The utility of various sensory nerve conduction responses in assessing brachial plexopathies

Mark Ferrante, Asa J. Wilbourn

Research output: Contribution to journalArticle

69 Citations (Scopus)

Abstract

To determine which sensory nerve conduction studies (S‐NCS) are helpful in detecting supraclavicular axon loss brachial plexopathies, we selected 53 cases (of 417 reviewed) in whom complicating factors were absent and which, by needle electrode examination findings, involved only a single “truncal” element (upper, middle, or lower) of the brachial plexus. Extensive S‐NCS included: median, recording thumb (Med‐D1), index (Med‐D2), and middle fingers (Med‐D3); ulnar, recording fifth finger (Uln‐D5); dorsal ulnar cutaneous, recording dorsum of the hand (DUC); radial, recording base of thumb; and both medial and lateral antebrachial cutaneous (MABC, LABC), recording forearm. Except for the median sensory fibers, the “cord” elements traversed by the sensory fibers assessed during the S‐NOS listed above are anatomically defined (i.e., the sensory fibers enter the brachial plexus at only one cord). In regard to the median sensory fibers, however, there are two possible pathways through the infraclavicular plexus: (1) the lateral cord and/or (2) the medial cord. Because the lower trunk is only accessible via the medial cord, any sensory fibers found to be traversing the lower trunk had to first traverse the medial cord. Similarly, those traversing the upper and middle trunks must first be a component of the lateral cord. The frequency that the various S‐NCS responses were abnormal (unelicitable, below laboratory normal value, or ≤ 50% of the contralateral response) for a given brachial plexus element lesion was as follows: (1) upper trunk (UT): 25 of 26 Med‐D1, 25 of 26 LABC, 15 of 26 radial, 5 of 26 Med‐D2, 2 of 26 Med‐D3; (2) middle trunk (MT): 1 of 1 Med‐D3; (3) lower trunk (LT): 25 of 26 Uln‐D5, 22 of 23 DUC, 11 of 17 MABC, 3 of 23 Med‐D3. With lower trunk brachial plexopathies, both “routine” (Uln‐D5) and “uncommon” (DUC; MABC) S‐NCS are abnormal. With upper trunk brachial plexopathies, in contrast, only the “uncommon” S‐NCS (Med‐D1; LABC) are consistently affected. The “routine” median S‐NCS recording digit 2 (Med‐D2) is far less reliable than the median S‐NCS recording digit 2 (Med‐D1) in detecting upper trunk axon loss brachial plexopathies. Additionally, the various pathways traversed by the fibers contributing to the individual S‐NCS responses can be predicted, an important point when the full extent of a brachial plexus lesion is sought. © 1995 John Wiley & Sons, Inc.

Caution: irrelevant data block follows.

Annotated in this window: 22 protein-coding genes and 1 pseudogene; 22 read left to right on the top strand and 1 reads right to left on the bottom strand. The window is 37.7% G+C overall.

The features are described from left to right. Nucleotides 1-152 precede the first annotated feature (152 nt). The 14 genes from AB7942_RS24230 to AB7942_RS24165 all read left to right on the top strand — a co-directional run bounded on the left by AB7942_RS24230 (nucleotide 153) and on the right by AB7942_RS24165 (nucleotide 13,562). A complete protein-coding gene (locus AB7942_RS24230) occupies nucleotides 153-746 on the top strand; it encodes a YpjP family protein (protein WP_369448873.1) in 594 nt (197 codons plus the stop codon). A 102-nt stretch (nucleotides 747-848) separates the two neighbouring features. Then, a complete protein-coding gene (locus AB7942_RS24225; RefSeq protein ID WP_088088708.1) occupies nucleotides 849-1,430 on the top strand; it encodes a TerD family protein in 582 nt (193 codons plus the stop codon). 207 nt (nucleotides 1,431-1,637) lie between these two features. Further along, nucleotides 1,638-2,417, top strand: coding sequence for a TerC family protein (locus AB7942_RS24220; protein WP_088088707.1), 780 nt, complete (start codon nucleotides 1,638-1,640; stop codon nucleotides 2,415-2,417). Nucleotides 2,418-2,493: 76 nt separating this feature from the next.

Original languageEnglish (US)
Pages (from-to)879-889
Number of pages11
JournalMuscle & nerve
Volume18
Issue number8
DOIs
StatePublished - Jan 1 1995
Externally publishedYes

Fingerprint

Brachial Plexus Neuropathies
Neural Conduction
Brachial Plexus
Median Nerve
Thumb
Fingers
Axons
Skin
Forearm
Needles
Electrodes
Reference Values
Arm
Hand

All Science Journal Classification (ASJC) codes

  • Physiology
  • Clinical Neurology
  • Cellular and Molecular Neuroscience
  • Physiology (medical)

Cite this

The utility of various sensory nerve conduction responses in assessing brachial plexopathies. / Ferrante, Mark; Wilbourn, Asa J.

In: Muscle & nerve, Vol. 18, No. 8, 01.01.1995, p. 879-889.

Research output: Contribution to journalArticle

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